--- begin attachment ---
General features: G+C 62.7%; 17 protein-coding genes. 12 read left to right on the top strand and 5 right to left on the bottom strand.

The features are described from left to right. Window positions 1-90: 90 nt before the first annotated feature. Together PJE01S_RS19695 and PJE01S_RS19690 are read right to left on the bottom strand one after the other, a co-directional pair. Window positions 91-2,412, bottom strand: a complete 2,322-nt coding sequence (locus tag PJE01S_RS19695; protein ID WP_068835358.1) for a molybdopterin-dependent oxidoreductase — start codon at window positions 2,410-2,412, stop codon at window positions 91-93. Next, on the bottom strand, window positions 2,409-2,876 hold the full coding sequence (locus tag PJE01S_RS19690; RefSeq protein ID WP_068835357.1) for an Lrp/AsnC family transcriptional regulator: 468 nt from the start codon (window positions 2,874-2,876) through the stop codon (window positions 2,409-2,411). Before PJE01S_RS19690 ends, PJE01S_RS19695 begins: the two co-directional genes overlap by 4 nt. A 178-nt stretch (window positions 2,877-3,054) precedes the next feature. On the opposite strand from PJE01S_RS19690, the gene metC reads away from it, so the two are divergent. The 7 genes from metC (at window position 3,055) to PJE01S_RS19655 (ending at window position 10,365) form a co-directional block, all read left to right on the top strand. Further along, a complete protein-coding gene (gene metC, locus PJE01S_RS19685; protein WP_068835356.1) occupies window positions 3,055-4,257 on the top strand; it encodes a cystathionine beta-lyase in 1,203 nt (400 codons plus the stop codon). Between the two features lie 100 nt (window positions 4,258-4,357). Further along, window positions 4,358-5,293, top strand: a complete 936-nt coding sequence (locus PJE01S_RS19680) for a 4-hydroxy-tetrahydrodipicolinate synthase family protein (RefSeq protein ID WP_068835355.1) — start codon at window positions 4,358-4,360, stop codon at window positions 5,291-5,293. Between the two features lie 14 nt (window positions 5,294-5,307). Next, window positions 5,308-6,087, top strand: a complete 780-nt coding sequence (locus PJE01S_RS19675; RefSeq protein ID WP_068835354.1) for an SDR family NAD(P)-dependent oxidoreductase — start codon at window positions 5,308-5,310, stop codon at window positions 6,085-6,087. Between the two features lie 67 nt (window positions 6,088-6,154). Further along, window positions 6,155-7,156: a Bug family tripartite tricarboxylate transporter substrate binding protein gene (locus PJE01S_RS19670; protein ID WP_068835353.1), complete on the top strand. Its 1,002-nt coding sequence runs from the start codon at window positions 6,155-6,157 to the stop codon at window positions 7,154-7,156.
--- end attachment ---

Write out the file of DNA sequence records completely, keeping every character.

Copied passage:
General features: G+C 62.7%; 17 protein-coding genes. 12 read left to right on the top strand and 5 right to left on the bottom strand.

The features are described from left to right. Window positions 1-90: 90 nt before the first annotated feature. Together PJE01S_RS19695 and PJE01S_RS19690 are read right to left on the bottom strand one after the other, a co-directional pair. Window positions 91-2,412, bottom strand: a complete 2,322-nt coding sequence (locus tag PJE01S_RS19695; protein ID WP_068835358.1) for a molybdopterin-dependent oxidoreductase — start codon at window positions 2,410-2,412, stop codon at window positions 91-93. Next, on the bottom strand, window positions 2,409-2,876 hold the full coding sequence (locus tag PJE01S_RS19690; RefSeq protein ID WP_068835357.1) for an Lrp/AsnC family transcriptional regulator: 468 nt from the start codon (window positions 2,874-2,876) through the stop codon (window positions 2,409-2,411). Before PJE01S_RS19690 ends, PJE01S_RS19695 begins: the two co-directional genes overlap by 4 nt. A 178-nt stretch (window positions 2,877-3,054) precedes the next feature. On the opposite strand from PJE01S_RS19690, the gene metC reads away from it, so the two are divergent. The 7 genes from metC (at window position 3,055) to PJE01S_RS19655 (ending at window position 10,365) form a co-directional block, all read left to right on the top strand. Further along, a complete protein-coding gene (gene metC, locus PJE01S_RS19685; protein WP_068835356.1) occupies window positions 3,055-4,257 on the top strand; it encodes a cystathionine beta-lyase in 1,203 nt (400 codons plus the stop codon). Between the two features lie 100 nt (window positions 4,258-4,357). Further along, window positions 4,358-5,293, top strand: a complete 936-nt coding sequence (locus PJE01S_RS19680) for a 4-hydroxy-tetrahydrodipicolinate synthase family protein (RefSeq protein ID WP_068835355.1) — start codon at window positions 4,358-4,360, stop codon at window positions 5,291-5,293. Between the two features lie 14 nt (window positions 5,294-5,307). Next, window positions 5,308-6,087, top strand: a complete 780-nt coding sequence (locus PJE01S_RS19675; RefSeq protein ID WP_068835354.1) for an SDR family NAD(P)-dependent oxidoreductase — start codon at window positions 5,308-5,310, stop codon at window positions 6,085-6,087. Between the two features lie 67 nt (window positions 6,088-6,154). Further along, window positions 6,155-7,156: a Bug family tripartite tricarboxylate transporter substrate binding protein gene (locus PJE01S_RS19670; protein ID WP_068835353.1), complete on the top strand. Its 1,002-nt coding sequence runs from the start codon at window positions 6,155-6,157 to the stop codon at window positions 7,154-7,156.